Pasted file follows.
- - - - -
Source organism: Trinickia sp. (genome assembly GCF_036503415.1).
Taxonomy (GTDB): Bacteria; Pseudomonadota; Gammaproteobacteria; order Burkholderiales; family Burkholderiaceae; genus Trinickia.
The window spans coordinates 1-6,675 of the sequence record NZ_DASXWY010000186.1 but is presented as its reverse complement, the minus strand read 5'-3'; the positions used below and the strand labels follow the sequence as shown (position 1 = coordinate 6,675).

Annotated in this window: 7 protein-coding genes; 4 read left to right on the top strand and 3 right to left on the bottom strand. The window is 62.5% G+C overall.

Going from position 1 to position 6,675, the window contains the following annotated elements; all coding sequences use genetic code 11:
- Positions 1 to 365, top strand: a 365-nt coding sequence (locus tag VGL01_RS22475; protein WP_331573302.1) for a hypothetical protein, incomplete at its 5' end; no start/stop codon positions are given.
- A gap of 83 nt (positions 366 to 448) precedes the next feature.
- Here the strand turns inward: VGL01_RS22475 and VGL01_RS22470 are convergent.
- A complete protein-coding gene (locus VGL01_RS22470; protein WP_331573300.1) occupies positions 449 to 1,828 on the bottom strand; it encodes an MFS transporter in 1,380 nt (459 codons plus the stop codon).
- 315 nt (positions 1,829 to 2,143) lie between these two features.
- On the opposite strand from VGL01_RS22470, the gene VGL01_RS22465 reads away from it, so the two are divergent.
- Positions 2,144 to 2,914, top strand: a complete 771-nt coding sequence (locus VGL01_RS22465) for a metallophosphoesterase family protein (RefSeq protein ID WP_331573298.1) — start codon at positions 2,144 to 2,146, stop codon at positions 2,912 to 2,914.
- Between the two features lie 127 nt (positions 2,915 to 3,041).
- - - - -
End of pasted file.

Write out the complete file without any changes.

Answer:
Source organism: Trinickia sp. (genome assembly GCF_036503415.1).
Taxonomy (GTDB): Bacteria; Pseudomonadota; Gammaproteobacteria; order Burkholderiales; family Burkholderiaceae; genus Trinickia.
The window spans coordinates 1-6,675 of the sequence record NZ_DASXWY010000186.1 but is presented as its reverse complement, the minus strand read 5'-3'; the positions used below and the strand labels follow the sequence as shown (position 1 = coordinate 6,675).

Annotated in this window: 7 protein-coding genes; 4 read left to right on the top strand and 3 right to left on the bottom strand. The window is 62.5% G+C overall.

Going from position 1 to position 6,675, the window contains the following annotated elements; all coding sequences use genetic code 11:
- Positions 1 to 365, top strand: a 365-nt coding sequence (locus tag VGL01_RS22475; protein WP_331573302.1) for a hypothetical protein, incomplete at its 5' end; no start/stop codon positions are given.
- A gap of 83 nt (positions 366 to 448) precedes the next feature.
- Here the strand turns inward: VGL01_RS22475 and VGL01_RS22470 are convergent.
- A complete protein-coding gene (locus VGL01_RS22470; protein WP_331573300.1) occupies positions 449 to 1,828 on the bottom strand; it encodes an MFS transporter in 1,380 nt (459 codons plus the stop codon).
- 315 nt (positions 1,829 to 2,143) lie between these two features.
- On the opposite strand from VGL01_RS22470, the gene VGL01_RS22465 reads away from it, so the two are divergent.
- Positions 2,144 to 2,914, top strand: a complete 771-nt coding sequence (locus VGL01_RS22465) for a metallophosphoesterase family protein (RefSeq protein ID WP_331573298.1) — start codon at positions 2,144 to 2,146, stop codon at positions 2,912 to 2,914.
- Between the two features lie 127 nt (positions 2,915 to 3,041).